The prediction of the winter weather over complex terrain is quite challenging due to the highly variable nature of winds, visibility, and snowfall. As a World Meteorological Organization (WMO) World Weather Research Program (WWRP) Research Demonstration Project (RDP) and Forecast Demonstration Project (FDP), ICE-POP 2018 (International Collaborative Experiments for PyeongChang 2018 Olympic and Paralympic winter games) was held in the PyeongChang region from November 2017 to April 2018 with contributions from 29 agencies from 12 countries. The region was quite unique for observing winter weathers that are influenced by cold air and warm ocean interaction, sudden uplifting by steep terrains near the coast, and modulation by complex terrains. The main scientific goal was to understand the precipitation processes in this unique region during the cold season and to evaluate/improve forecasting from numerical models based on intensive observations. Dense observational networks of upper air observation (eight soundings, two wind profilers, shipborne sounding, and dropsonde), remote sensing (three X-Pol radars, one Ku/Ka-Pol radar and three S-Pol, one S-band, two C-band, and three Doppler lidars), microphysical observation (2DVD, MASC, PIP, Parsivel, MRR, POSS, Pluvio), and surface stations (64 stations) were implemented, in particular, to observe the evolution of precipitation along and across atmospheric flows. The field experiment and real-time forecast demonstration ended and the second phase of the experiment has started for better understanding of the microphysical processes, their better representation in the numerical modeling, and further improvement of winter weather prediction through various international collaborations.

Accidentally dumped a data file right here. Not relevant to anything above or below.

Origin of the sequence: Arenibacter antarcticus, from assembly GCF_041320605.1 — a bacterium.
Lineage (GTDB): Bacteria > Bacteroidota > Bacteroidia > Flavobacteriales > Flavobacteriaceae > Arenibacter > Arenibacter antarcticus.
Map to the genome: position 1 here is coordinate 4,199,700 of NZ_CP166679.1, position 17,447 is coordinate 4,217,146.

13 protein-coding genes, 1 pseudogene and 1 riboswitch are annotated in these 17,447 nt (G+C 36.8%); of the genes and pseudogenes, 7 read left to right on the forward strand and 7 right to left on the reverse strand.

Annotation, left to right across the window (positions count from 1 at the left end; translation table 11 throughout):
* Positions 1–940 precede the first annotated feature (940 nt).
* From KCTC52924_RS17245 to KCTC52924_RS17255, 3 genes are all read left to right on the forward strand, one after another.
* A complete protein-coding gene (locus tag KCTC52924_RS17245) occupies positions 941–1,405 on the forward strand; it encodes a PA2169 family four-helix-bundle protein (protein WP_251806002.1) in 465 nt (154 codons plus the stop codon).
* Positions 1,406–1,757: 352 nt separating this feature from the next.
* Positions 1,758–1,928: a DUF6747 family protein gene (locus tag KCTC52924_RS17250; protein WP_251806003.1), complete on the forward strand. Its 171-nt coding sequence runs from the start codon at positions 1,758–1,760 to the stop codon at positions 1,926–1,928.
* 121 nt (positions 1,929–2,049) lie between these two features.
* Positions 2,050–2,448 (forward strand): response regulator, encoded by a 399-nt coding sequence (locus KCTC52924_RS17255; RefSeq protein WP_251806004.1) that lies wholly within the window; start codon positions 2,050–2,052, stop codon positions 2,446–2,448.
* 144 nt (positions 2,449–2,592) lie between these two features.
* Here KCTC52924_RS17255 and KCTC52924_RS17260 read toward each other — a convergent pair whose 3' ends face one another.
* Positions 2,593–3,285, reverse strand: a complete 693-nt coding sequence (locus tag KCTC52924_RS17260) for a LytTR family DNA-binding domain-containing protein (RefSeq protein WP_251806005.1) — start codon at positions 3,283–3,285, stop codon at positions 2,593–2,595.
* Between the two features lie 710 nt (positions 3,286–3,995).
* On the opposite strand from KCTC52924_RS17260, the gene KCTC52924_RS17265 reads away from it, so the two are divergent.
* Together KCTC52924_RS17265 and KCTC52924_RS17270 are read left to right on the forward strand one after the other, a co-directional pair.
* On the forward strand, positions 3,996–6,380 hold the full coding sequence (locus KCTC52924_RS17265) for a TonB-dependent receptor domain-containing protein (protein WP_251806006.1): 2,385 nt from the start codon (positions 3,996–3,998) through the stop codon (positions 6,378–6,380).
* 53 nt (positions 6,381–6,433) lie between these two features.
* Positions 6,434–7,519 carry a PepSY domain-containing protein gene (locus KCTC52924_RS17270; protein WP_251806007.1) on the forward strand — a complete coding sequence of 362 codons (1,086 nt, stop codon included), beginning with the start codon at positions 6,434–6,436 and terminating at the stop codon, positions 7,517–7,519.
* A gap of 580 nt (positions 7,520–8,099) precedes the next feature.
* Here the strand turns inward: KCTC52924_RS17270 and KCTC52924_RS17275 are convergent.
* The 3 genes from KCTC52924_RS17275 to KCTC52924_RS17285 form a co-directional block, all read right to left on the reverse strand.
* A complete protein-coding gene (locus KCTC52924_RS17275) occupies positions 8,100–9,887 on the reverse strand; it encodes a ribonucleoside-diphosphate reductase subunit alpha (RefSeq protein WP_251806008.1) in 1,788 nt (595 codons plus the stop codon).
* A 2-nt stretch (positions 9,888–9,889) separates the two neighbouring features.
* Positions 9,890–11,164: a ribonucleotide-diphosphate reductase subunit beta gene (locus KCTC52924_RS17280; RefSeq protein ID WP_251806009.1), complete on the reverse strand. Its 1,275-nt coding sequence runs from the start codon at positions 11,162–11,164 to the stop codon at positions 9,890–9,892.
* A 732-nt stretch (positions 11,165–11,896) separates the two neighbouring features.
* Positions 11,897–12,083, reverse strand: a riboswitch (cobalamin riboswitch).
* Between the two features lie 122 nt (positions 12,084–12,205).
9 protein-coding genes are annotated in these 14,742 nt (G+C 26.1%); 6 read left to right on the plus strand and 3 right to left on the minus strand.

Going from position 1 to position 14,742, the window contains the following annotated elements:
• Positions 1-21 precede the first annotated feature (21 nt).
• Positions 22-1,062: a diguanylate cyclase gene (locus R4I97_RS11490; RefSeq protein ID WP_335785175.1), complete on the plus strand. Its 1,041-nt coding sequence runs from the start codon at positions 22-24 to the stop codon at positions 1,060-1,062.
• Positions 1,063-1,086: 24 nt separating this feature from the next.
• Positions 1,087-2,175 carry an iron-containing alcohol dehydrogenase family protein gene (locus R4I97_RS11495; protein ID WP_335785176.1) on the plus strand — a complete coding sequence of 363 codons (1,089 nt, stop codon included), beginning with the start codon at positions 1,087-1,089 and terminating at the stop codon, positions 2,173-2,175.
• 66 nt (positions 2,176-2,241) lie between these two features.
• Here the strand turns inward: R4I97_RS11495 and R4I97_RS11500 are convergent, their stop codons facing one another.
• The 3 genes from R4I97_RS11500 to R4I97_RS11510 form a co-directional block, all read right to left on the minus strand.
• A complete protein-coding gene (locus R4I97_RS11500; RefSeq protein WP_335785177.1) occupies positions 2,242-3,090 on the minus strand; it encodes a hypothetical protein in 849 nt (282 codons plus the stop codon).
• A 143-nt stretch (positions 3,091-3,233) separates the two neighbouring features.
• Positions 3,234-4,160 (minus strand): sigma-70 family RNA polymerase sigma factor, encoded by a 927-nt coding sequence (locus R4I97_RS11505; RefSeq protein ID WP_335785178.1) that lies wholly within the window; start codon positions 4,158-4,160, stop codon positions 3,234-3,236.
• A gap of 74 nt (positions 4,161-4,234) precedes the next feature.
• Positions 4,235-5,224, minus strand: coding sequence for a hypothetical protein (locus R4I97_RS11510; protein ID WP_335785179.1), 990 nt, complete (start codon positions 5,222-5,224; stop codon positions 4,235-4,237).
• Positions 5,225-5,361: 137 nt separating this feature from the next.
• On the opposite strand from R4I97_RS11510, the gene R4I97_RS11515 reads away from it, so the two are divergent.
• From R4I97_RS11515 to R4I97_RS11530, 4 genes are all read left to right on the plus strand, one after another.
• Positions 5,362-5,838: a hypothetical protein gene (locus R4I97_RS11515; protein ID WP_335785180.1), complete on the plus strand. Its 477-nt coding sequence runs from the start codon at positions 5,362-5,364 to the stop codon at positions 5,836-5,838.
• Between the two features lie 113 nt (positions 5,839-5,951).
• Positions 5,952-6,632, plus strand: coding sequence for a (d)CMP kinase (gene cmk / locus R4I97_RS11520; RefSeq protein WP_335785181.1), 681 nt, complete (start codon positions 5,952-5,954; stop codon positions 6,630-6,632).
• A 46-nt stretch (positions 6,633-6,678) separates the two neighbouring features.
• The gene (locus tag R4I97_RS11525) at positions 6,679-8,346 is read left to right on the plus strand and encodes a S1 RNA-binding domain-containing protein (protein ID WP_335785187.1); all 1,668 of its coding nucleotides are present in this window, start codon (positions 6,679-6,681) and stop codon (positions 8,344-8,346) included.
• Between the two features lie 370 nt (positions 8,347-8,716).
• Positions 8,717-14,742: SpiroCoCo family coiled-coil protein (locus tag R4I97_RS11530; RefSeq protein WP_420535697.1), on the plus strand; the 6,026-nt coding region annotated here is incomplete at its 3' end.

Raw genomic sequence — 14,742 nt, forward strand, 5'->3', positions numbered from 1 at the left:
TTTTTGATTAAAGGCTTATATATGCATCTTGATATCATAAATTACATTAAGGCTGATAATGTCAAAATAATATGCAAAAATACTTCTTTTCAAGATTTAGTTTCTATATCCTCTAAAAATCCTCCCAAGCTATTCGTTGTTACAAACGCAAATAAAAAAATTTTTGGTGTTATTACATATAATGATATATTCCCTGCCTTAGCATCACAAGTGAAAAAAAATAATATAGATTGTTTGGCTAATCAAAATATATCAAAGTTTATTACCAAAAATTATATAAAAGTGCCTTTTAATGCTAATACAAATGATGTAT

The main purposes of the special issue are
1) to document the scientific findings on the winter weather during the forecast demonstration project
2) to share scientific knowledge on processes of winter weathers that have been investigated with unprecedented dense observational networks,
3) to share current status and improved knowledge of forecasting of winter weathers, and
4) to document new retrieval and quality control methods of the operational and advanced instruments.
The special issue will include all manuscripts related to observational data, products, NWP modeling, researches on observational instrumentation, process/mechanism study, reanalysis, integration of observation and numerical modeling, and prediction of the winter weathers.